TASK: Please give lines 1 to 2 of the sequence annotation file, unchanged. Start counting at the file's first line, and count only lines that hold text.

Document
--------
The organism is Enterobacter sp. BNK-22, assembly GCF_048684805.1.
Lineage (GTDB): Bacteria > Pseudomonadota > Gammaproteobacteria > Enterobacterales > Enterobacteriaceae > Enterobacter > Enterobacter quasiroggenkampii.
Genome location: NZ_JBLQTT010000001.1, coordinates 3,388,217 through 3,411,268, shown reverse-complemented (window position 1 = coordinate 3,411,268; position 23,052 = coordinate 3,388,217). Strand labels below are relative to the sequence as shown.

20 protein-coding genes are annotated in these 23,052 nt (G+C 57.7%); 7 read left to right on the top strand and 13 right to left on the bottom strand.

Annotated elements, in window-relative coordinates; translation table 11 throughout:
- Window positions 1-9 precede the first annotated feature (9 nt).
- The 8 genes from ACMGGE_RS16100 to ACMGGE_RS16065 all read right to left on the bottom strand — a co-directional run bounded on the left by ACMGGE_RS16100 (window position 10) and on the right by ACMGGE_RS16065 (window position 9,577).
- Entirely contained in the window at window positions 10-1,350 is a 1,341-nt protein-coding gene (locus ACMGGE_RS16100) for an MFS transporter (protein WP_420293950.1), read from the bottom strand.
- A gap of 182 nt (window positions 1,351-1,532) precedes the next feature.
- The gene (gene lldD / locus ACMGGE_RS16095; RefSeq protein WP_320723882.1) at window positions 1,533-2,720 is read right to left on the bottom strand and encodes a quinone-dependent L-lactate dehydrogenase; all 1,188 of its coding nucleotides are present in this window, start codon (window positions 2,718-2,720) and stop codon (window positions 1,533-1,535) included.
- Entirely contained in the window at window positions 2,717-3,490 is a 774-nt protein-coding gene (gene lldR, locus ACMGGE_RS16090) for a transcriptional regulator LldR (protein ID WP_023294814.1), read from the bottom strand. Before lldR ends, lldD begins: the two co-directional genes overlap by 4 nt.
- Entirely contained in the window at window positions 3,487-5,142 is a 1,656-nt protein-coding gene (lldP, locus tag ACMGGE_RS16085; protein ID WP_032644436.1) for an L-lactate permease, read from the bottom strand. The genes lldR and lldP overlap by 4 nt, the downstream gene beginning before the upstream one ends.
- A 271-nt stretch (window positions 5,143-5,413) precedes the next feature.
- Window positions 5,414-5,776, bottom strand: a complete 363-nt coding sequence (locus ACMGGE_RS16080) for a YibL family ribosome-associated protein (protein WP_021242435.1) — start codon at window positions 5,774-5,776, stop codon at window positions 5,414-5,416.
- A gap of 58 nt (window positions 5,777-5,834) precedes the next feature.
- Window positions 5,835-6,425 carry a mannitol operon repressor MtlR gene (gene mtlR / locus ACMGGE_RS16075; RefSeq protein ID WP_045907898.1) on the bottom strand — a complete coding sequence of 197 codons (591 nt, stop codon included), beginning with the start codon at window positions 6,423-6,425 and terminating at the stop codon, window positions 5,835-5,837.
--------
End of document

The organism is Enterobacter sp. BNK-22, assembly GCF_048684805.1.
Lineage (GTDB): Bacteria > Pseudomonadota > Gammaproteobacteria > Enterobacterales > Enterobacteriaceae > Enterobacter > Enterobacter quasiroggenkampii.